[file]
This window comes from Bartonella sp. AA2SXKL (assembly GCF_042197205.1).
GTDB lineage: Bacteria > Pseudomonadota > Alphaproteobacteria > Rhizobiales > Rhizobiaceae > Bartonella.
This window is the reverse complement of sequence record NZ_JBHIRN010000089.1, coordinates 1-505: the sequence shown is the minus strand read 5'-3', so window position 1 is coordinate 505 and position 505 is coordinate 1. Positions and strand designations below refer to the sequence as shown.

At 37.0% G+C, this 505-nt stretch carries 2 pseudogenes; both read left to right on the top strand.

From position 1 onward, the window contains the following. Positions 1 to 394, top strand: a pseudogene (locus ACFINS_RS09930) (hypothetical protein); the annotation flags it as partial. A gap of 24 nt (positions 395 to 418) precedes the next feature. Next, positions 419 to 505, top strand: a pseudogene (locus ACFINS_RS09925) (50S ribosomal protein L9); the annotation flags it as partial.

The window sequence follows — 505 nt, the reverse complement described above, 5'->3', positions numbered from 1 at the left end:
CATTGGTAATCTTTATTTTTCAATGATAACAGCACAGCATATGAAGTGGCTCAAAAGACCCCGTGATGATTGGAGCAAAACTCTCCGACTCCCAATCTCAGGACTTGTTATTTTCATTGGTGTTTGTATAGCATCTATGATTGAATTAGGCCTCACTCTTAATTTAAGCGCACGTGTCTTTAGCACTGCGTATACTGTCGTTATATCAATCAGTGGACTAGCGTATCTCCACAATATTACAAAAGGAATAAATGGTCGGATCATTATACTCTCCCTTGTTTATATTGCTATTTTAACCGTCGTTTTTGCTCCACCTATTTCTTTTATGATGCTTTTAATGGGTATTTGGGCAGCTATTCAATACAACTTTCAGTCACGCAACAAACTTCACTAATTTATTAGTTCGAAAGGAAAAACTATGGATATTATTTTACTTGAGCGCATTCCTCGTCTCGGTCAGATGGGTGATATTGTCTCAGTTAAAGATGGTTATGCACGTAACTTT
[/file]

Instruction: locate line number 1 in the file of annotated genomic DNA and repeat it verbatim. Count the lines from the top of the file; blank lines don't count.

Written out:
This window comes from Bartonella sp. AA2SXKL (assembly GCF_042197205.1).